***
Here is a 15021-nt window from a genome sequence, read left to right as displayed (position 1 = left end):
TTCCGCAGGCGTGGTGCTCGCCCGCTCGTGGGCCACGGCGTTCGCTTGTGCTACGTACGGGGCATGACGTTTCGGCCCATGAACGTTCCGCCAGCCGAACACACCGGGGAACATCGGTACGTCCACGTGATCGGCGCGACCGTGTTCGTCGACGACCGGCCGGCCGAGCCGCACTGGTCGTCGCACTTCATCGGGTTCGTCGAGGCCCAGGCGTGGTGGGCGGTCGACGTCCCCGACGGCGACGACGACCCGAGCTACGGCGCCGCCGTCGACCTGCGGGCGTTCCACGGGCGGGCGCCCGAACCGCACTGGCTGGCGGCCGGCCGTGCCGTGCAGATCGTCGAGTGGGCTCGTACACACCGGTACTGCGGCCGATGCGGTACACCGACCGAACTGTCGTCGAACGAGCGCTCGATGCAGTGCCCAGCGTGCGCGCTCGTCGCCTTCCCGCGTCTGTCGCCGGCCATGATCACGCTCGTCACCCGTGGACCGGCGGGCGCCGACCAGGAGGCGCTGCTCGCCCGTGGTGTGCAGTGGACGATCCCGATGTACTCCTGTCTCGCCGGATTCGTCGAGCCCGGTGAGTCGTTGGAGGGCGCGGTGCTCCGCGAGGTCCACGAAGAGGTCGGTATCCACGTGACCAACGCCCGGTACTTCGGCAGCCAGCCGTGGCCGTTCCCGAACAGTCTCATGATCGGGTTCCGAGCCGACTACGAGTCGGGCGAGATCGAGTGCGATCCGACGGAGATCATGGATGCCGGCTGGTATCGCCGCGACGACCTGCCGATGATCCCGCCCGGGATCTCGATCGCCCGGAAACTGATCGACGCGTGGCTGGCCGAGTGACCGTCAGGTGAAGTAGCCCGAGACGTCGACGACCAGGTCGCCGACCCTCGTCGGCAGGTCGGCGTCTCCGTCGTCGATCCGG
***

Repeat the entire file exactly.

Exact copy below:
Here is a 15021-nt window from a genome sequence, read left to right as displayed (position 1 = left end):
TTCCGCAGGCGTGGTGCTCGCCCGCTCGTGGGCCACGGCGTTCGCTTGTGCTACGTACGGGGCATGACGTTTCGGCCCATGAACGTTCCGCCAGCCGAACACACCGGGGAACATCGGTACGTCCACGTGATCGGCGCGACCGTGTTCGTCGACGACCGGCCGGCCGAGCCGCACTGGTCGTCGCACTTCATCGGGTTCGTCGAGGCCCAGGCGTGGTGGGCGGTCGACGTCCCCGACGGCGACGACGACCCGAGCTACGGCGCCGCCGTCGACCTGCGGGCGTTCCACGGGCGGGCGCCCGAACCGCACTGGCTGGCGGCCGGCCGTGCCGTGCAGATCGTCGAGTGGGCTCGTACACACCGGTACTGCGGCCGATGCGGTACACCGACCGAACTGTCGTCGAACGAGCGCTCGATGCAGTGCCCAGCGTGCGCGCTCGTCGCCTTCCCGCGTCTGTCGCCGGCCATGATCACGCTCGTCACCCGTGGACCGGCGGGCGCCGACCAGGAGGCGCTGCTCGCCCGTGGTGTGCAGTGGACGATCCCGATGTACTCCTGTCTCGCCGGATTCGTCGAGCCCGGTGAGTCGTTGGAGGGCGCGGTGCTCCGCGAGGTCCACGAAGAGGTCGGTATCCACGTGACCAACGCCCGGTACTTCGGCAGCCAGCCGTGGCCGTTCCCGAACAGTCTCATGATCGGGTTCCGAGCCGACTACGAGTCGGGCGAGATCGAGTGCGATCCGACGGAGATCATGGATGCCGGCTGGTATCGCCGCGACGACCTGCCGATGATCCCGCCCGGGATCTCGATCGCCCGGAAACTGATCGACGCGTGGCTGGCCGAGTGACCGTCAGGTGAAGTAGCCCGAGACGTCGACGACCAGGTCGCCGACCCTCGTCGGCAGGTCGGCGTCTCCGTCGTCGATCCGG